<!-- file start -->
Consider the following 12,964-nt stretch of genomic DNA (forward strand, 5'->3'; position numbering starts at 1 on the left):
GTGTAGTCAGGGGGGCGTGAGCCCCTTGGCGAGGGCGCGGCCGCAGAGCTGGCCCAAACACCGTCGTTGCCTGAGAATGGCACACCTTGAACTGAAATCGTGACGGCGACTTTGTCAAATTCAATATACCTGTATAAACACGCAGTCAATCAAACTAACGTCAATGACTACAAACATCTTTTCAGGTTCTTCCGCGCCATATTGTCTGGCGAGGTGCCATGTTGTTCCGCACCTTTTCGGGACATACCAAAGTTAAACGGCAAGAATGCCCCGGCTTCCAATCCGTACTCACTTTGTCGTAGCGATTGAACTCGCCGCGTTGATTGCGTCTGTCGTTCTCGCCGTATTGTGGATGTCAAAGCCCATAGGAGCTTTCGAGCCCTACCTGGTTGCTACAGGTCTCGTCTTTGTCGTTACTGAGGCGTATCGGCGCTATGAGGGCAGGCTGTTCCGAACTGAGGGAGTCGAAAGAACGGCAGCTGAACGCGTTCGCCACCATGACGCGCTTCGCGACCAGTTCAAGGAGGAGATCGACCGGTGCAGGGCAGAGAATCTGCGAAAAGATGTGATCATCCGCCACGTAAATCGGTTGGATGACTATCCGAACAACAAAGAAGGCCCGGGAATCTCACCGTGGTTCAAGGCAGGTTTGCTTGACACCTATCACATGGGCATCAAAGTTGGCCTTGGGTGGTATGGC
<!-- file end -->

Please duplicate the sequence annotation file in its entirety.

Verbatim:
Consider the following 12,964-nt stretch of genomic DNA (forward strand, 5'->3'; position numbering starts at 1 on the left):
GTGTAGTCAGGGGGGCGTGAGCCCCTTGGCGAGGGCGCGGCCGCAGAGCTGGCCCAAACACCGTCGTTGCCTGAGAATGGCACACCTTGAACTGAAATCGTGACGGCGACTTTGTCAAATTCAATATACCTGTATAAACACGCAGTCAATCAAACTAACGTCAATGACTACAAACATCTTTTCAGGTTCTTCCGCGCCATATTGTCTGGCGAGGTGCCATGTTGTTCCGCACCTTTTCGGGACATACCAAAGTTAAACGGCAAGAATGCCCCGGCTTCCAATCCGTACTCACTTTGTCGTAGCGATTGAACTCGCCGCGTTGATTGCGTCTGTCGTTCTCGCCGTATTGTGGATGTCAAAGCCCATAGGAGCTTTCGAGCCCTACCTGGTTGCTACAGGTCTCGTCTTTGTCGTTACTGAGGCGTATCGGCGCTATGAGGGCAGGCTGTTCCGAACTGAGGGAGTCGAAAGAACGGCAGCTGAACGCGTTCGCCACCATGACGCGCTTCGCGACCAGTTCAAGGAGGAGATCGACCGGTGCAGGGCAGAGAATCTGCGAAAAGATGTGATCATCCGCCACGTAAATCGGTTGGATGACTATCCGAACAACAAAGAAGGCCCGGGAATCTCACCGTGGTTCAAGGCAGGTTTGCTTGACACCTATCACATGGGCATCAAAGTTGGCCTTGGGTGGTATGGC